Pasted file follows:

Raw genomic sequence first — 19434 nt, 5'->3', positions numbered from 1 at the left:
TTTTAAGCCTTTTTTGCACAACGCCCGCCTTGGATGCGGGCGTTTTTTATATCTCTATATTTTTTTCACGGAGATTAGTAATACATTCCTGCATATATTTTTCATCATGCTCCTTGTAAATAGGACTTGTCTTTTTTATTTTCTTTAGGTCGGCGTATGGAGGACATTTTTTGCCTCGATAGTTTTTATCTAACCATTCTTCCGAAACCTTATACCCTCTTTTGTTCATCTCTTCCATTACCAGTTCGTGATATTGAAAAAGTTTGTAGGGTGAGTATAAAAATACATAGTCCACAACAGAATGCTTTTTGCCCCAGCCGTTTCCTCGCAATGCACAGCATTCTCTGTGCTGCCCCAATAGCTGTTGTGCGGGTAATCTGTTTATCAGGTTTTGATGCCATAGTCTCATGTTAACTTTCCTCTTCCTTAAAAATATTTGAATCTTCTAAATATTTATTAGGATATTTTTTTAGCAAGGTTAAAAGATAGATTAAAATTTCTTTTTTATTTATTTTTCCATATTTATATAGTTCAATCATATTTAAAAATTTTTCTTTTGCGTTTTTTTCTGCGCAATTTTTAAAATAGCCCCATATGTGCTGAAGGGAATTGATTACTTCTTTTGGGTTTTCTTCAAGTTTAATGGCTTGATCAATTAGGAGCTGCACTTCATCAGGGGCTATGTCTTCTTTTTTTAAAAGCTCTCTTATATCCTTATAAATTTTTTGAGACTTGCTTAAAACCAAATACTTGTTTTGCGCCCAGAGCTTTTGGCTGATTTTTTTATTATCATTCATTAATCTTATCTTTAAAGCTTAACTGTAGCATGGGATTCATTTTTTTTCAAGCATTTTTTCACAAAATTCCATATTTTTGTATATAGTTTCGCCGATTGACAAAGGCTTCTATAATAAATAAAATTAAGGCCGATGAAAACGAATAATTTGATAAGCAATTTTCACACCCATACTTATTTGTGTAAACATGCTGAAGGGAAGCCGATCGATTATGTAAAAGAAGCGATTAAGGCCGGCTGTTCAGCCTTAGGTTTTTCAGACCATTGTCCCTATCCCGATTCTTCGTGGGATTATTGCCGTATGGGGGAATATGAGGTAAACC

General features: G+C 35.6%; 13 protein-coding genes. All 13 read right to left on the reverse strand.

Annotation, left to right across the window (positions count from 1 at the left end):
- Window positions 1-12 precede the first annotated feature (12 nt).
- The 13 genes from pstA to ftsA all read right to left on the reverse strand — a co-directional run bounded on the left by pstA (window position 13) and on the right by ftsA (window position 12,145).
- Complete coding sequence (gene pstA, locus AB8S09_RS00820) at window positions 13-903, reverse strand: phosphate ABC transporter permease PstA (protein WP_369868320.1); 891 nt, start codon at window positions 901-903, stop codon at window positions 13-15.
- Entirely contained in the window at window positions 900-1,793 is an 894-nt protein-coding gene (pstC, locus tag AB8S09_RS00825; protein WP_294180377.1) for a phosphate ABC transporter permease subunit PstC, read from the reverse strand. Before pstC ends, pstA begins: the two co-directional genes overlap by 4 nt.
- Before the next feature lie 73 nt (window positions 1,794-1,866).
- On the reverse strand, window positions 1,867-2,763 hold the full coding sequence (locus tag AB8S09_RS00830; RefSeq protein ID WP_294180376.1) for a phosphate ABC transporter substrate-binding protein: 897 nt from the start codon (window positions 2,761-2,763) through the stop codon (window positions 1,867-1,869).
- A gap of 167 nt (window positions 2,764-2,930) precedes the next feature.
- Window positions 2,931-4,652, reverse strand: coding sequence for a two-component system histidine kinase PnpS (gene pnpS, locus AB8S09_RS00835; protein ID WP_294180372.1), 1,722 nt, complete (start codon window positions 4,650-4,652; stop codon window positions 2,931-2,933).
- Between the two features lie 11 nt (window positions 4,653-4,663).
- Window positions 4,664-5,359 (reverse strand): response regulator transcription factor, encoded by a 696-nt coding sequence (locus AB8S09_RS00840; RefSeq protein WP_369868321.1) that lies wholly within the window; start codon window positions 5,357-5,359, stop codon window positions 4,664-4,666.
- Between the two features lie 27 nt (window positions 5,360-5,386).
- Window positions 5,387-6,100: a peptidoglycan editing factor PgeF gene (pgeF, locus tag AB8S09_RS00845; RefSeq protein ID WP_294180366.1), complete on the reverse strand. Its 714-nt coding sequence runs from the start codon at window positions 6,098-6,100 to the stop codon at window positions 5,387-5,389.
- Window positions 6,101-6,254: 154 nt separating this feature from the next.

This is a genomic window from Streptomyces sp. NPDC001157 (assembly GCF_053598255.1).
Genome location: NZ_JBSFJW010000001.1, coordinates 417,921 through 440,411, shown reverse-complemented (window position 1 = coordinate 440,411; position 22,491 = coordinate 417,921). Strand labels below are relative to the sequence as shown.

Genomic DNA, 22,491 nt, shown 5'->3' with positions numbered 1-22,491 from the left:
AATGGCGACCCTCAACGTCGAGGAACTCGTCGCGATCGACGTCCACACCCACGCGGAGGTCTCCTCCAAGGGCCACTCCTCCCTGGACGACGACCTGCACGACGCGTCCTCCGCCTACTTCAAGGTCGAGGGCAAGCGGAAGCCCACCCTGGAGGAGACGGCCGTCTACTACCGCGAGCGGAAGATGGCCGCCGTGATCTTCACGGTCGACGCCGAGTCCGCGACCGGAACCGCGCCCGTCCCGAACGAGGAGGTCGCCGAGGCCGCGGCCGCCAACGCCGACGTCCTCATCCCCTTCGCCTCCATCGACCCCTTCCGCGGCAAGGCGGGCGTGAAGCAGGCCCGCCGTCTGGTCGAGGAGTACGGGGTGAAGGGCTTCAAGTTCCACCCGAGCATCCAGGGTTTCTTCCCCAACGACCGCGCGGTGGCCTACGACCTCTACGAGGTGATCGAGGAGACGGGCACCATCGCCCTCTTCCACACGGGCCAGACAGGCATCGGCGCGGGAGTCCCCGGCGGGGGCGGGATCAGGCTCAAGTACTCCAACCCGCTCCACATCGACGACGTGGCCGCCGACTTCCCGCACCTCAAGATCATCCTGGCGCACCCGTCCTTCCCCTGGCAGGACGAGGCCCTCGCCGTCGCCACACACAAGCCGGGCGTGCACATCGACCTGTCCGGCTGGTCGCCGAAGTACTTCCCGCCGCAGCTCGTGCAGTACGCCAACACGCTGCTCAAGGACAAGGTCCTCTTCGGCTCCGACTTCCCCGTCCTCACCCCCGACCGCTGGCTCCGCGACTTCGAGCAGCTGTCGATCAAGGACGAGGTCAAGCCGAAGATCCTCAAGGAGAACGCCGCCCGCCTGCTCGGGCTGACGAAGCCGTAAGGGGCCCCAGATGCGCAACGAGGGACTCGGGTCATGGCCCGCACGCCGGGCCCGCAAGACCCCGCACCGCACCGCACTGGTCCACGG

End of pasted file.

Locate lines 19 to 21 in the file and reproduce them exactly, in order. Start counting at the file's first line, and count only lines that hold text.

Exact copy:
Genome location: NZ_JBSFJW010000001.1, coordinates 417,921 through 440,411, shown reverse-complemented (window position 1 = coordinate 440,411; position 22,491 = coordinate 417,921). Strand labels below are relative to the sequence as shown.

Genomic DNA, 22,491 nt, shown 5'->3' with positions numbered 1-22,491 from the left:
AATGGCGACCCTCAACGTCGAGGAACTCGTCGCGATCGACGTCCACACCCACGCGGAGGTCTCCTCCAAGGGCCACTCCTCCCTGGACGACGACCTGCACGACGCGTCCTCCGCCTACTTCAAGGTCGAGGGCAAGCGGAAGCCCACCCTGGAGGAGACGGCCGTCTACTACCGCGAGCGGAAGATGGCCGCCGTGATCTTCACGGTCGACGCCGAGTCCGCGACCGGAACCGCGCCCGTCCCGAACGAGGAGGTCGCCGAGGCCGCGGCCGCCAACGCCGACGTCCTCATCCCCTTCGCCTCCATCGACCCCTTCCGCGGCAAGGCGGGCGTGAAGCAGGCCCGCCGTCTGGTCGAGGAGTACGGGGTGAAGGGCTTCAAGTTCCACCCGAGCATCCAGGGTTTCTTCCCCAACGACCGCGCGGTGGCCTACGACCTCTACGAGGTGATCGAGGAGACGGGCACCATCGCCCTCTTCCACACGGGCCAGACAGGCATCGGCGCGGGAGTCCCCGGCGGGGGCGGGATCAGGCTCAAGTACTCCAACCCGCTCCACATCGACGACGTGGCCGCCGACTTCCCGCACCTCAAGATCATCCTGGCGCACCCGTCCTTCCCCTGGCAGGACGAGGCCCTCGCCGTCGCCACACACAAGCCGGGCGTGCACATCGACCTGTCCGGCTGGTCGCCGAAGTACTTCCCGCCGCAGCTCGTGCAGTACGCCAACACGCTGCTCAAGGACAAGGTCCTCTTCGGCTCCGACTTCCCCGTCCTCACCCCCGACCGCTGGCTCCGCGACTTCGAGCAGCTGTCGATCAAGGACGAGGTCAAGCCGAAGATCCTCAAGGAGAACGCCGCCCGCCTGCTCGGGCTGACGAAGCCGTAAGGGGCCCCAGATGCGCAACGAGGGACTCGGGTCATGGCCCGCACGCCGGGCCCGCAAGACCCCGCACCGCACCGCACTGGTCCACGG